Pubdate: Wed, 18 Apr 2001
Source: International Herald-Tribune (France)
Copyright: International Herald Tribune 2001
Authors: Mike Pylar, Sterling Doughty


Regarding the report "In Capital of Ecstasy, the Dutch Practice Tolerance"

A logical, measured drug policy eludes the United States because all illicit
substances are treated as equal. A growing majority of the world's citizens
realizes not only that each drug is different, but that treating them the
same way restricts our ability to control the most harmful drugs.

Legalization does not mean a full-blown, unrestricted, unregulated scheme,
similar to the black market system that reigns in most countries today.

If the statistics are to be believed, the Dutch model is the most effective
and least harmful drug policy implemented by any nation. The people of the
Netherlands have concluded that marijuana and heroin are completely
different and each requires regulation based on its actual harm to society.

The United States should remove marijuana from the mix of illegal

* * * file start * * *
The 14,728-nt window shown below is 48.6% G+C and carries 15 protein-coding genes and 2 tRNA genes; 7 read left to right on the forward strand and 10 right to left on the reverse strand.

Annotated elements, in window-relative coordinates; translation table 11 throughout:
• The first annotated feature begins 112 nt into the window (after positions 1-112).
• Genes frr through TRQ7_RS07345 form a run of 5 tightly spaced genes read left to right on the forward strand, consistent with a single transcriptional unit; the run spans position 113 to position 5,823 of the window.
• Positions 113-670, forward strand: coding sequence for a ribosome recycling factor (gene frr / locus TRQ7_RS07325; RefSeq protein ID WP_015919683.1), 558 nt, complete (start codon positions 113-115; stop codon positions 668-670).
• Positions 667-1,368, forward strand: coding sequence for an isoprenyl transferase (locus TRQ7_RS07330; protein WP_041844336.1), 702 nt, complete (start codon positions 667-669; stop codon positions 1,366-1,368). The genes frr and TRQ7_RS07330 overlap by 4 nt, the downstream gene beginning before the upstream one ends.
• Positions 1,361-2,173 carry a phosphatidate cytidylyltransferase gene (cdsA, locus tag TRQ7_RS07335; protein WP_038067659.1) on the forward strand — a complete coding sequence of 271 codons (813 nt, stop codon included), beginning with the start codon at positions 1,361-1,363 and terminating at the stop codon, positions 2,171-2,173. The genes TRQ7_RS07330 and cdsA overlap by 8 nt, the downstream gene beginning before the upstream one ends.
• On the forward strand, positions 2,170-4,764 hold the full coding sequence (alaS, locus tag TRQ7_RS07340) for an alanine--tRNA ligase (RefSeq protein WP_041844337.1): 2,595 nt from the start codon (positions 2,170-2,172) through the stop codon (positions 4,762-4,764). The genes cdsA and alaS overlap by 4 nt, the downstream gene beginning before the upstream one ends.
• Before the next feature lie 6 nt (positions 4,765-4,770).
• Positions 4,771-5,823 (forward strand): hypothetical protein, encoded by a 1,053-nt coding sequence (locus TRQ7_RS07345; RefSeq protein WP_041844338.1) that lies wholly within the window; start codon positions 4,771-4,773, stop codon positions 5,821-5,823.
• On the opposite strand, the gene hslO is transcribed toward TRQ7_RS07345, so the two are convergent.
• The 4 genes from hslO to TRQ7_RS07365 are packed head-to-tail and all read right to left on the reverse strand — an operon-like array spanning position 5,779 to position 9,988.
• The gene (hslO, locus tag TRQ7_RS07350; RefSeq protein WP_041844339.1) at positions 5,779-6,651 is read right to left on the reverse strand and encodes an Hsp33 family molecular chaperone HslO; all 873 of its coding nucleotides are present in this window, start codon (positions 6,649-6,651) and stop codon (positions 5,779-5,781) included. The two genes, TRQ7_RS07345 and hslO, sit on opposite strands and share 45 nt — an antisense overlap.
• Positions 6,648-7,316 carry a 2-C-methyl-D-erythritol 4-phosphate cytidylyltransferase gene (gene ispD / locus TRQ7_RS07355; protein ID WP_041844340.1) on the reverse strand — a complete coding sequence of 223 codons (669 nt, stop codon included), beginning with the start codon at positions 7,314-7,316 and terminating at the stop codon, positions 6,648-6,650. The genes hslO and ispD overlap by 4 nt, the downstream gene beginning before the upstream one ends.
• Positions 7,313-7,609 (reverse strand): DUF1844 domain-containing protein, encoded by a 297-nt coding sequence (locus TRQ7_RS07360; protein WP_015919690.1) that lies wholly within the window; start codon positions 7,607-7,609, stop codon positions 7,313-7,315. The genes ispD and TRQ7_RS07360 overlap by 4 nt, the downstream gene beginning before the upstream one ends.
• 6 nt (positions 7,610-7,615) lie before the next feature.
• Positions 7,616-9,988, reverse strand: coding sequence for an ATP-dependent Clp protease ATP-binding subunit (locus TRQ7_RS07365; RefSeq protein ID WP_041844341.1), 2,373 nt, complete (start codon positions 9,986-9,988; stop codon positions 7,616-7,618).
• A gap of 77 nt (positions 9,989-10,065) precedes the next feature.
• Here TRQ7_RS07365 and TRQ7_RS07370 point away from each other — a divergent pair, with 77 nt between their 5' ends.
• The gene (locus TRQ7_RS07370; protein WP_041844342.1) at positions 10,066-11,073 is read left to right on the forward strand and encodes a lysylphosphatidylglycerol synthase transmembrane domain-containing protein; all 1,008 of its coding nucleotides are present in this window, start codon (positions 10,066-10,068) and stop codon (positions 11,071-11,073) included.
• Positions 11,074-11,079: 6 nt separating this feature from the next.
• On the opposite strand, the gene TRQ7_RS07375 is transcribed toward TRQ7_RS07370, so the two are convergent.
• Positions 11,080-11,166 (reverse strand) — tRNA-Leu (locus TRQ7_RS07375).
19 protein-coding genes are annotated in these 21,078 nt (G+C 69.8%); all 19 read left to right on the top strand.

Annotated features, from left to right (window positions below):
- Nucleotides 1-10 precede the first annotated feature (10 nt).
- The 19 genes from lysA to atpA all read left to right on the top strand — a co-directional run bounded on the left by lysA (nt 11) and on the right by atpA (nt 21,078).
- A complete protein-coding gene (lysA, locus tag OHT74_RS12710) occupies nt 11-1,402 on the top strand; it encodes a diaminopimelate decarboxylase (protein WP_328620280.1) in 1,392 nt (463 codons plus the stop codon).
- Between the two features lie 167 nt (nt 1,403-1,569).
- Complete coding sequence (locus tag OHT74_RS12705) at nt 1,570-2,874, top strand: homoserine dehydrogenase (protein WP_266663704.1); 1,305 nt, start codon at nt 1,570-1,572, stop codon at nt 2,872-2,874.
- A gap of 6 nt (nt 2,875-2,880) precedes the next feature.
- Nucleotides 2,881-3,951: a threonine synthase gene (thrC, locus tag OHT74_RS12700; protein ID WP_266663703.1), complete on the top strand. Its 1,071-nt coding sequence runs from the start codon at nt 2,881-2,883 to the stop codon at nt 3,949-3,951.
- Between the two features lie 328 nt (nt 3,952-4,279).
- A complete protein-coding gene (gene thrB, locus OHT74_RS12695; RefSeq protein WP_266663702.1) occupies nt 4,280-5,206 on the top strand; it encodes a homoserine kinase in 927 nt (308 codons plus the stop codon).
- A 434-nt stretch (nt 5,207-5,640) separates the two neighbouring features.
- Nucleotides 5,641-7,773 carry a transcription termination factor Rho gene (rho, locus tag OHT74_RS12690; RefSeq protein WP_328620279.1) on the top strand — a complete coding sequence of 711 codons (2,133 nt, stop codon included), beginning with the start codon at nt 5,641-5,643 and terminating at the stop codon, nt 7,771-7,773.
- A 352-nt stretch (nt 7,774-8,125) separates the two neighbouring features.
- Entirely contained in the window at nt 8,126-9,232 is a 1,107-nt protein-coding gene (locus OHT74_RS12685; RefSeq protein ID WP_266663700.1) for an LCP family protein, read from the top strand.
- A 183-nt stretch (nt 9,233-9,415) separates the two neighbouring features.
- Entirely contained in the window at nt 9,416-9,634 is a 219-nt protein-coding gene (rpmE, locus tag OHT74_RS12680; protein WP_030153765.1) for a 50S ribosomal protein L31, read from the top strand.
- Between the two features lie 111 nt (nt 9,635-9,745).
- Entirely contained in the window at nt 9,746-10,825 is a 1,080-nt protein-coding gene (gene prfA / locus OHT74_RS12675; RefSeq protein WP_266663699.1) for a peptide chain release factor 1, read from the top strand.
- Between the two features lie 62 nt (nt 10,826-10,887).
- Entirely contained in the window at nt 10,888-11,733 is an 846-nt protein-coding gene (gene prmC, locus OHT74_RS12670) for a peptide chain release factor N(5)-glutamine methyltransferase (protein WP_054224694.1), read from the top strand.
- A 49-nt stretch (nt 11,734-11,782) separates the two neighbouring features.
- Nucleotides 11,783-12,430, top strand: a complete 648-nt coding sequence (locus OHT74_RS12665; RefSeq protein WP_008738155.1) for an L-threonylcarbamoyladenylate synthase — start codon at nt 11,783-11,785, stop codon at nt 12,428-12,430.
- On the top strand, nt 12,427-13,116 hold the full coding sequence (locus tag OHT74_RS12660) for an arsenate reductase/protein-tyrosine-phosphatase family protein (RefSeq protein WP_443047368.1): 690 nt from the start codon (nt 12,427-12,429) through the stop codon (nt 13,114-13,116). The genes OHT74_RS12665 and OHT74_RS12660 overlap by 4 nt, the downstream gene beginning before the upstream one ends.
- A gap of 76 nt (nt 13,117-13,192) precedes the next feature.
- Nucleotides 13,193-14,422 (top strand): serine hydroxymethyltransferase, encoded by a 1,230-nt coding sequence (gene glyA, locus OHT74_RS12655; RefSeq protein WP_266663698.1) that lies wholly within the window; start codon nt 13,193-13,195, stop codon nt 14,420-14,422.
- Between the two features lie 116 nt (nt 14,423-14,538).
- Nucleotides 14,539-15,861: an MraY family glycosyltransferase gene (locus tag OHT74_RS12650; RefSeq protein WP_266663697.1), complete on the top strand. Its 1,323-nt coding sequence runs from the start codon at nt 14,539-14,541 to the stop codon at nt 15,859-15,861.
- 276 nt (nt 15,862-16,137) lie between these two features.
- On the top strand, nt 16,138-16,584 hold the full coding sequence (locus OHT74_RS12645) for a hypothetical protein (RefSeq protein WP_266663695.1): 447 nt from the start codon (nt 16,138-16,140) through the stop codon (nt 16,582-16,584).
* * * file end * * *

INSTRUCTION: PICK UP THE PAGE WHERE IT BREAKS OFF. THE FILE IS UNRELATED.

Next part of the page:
substances, allow the funding generated from its taxed, controlled and
regulated sale to be directed at prevention, education and treatment for the
most dangerous products and the drug "problem" would be transformed from a
raging tiger to an alley cat.


Kremmling, Colorado.

Regarding the report "Bowing to 'Social Reality,' Swiss Seek to Soften Drug
Laws" (March 26):

Switzerland is taking a courageous and intelligent step in its decision to
allow the personal use of marijuana.

The Swiss have recognized that a large percentage of their young people
smoke marijuana. They also know that there is no negative social effect when
marijuana is smoked in moderation. In that respect it is similar to but less
damaging than alcohol.

The Swiss have decided to concentrate their resources against the really
dangerous drugs - meth, cocaine and heroin - where they will probably be
much more effective than they are today, with resources not wasted on
personal marijuana use.

The strategy - largely American and Third World - that draconian penalties
will stop all drug use simply does not work. Look at the cost/benefit ratio
of the U.S. "Drug War" : thousands of lives destroyed, prisons bursting,
billions of dollars spent and the problem remains virtually unchanged.

Other nations would do well to have a close look at the sensible Swiss move.


Adliswil, Switzerland.
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